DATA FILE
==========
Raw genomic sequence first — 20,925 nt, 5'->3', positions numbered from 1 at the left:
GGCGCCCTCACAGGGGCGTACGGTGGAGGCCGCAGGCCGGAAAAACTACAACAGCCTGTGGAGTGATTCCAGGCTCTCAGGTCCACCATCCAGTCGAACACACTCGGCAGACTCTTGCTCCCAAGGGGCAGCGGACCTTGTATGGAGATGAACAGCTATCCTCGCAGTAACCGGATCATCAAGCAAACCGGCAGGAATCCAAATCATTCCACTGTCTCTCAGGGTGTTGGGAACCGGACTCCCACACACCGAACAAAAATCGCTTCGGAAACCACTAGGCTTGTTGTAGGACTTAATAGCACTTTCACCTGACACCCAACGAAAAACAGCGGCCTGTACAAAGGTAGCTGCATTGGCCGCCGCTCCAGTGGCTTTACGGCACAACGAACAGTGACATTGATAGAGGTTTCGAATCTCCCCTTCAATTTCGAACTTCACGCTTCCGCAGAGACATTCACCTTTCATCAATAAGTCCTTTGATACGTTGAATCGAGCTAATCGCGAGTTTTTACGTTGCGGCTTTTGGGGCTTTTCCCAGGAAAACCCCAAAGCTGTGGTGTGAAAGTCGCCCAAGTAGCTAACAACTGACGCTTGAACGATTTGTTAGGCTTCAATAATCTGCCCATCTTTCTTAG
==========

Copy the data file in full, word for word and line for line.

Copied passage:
Raw genomic sequence first — 20,925 nt, 5'->3', positions numbered from 1 at the left:
GGCGCCCTCACAGGGGCGTACGGTGGAGGCCGCAGGCCGGAAAAACTACAACAGCCTGTGGAGTGATTCCAGGCTCTCAGGTCCACCATCCAGTCGAACACACTCGGCAGACTCTTGCTCCCAAGGGGCAGCGGACCTTGTATGGAGATGAACAGCTATCCTCGCAGTAACCGGATCATCAAGCAAACCGGCAGGAATCCAAATCATTCCACTGTCTCTCAGGGTGTTGGGAACCGGACTCCCACACACCGAACAAAAATCGCTTCGGAAACCACTAGGCTTGTTGTAGGACTTAATAGCACTTTCACCTGACACCCAACGAAAAACAGCGGCCTGTACAAAGGTAGCTGCATTGGCCGCCGCTCCAGTGGCTTTACGGCACAACGAACAGTGACATTGATAGAGGTTTCGAATCTCCCCTTCAATTTCGAACTTCACGCTTCCGCAGAGACATTCACCTTTCATCAATAAGTCCTTTGATACGTTGAATCGAGCTAATCGCGAGTTTTTACGTTGCGGCTTTTGGGGCTTTTCCCAGGAAAACCCCAAAGCTGTGGTGTGAAAGTCGCCCAAGTAGCTAACAACTGACGCTTGAACGATTTGTTAGGCTTCAATAATCTGCCCATCTTTCTTAG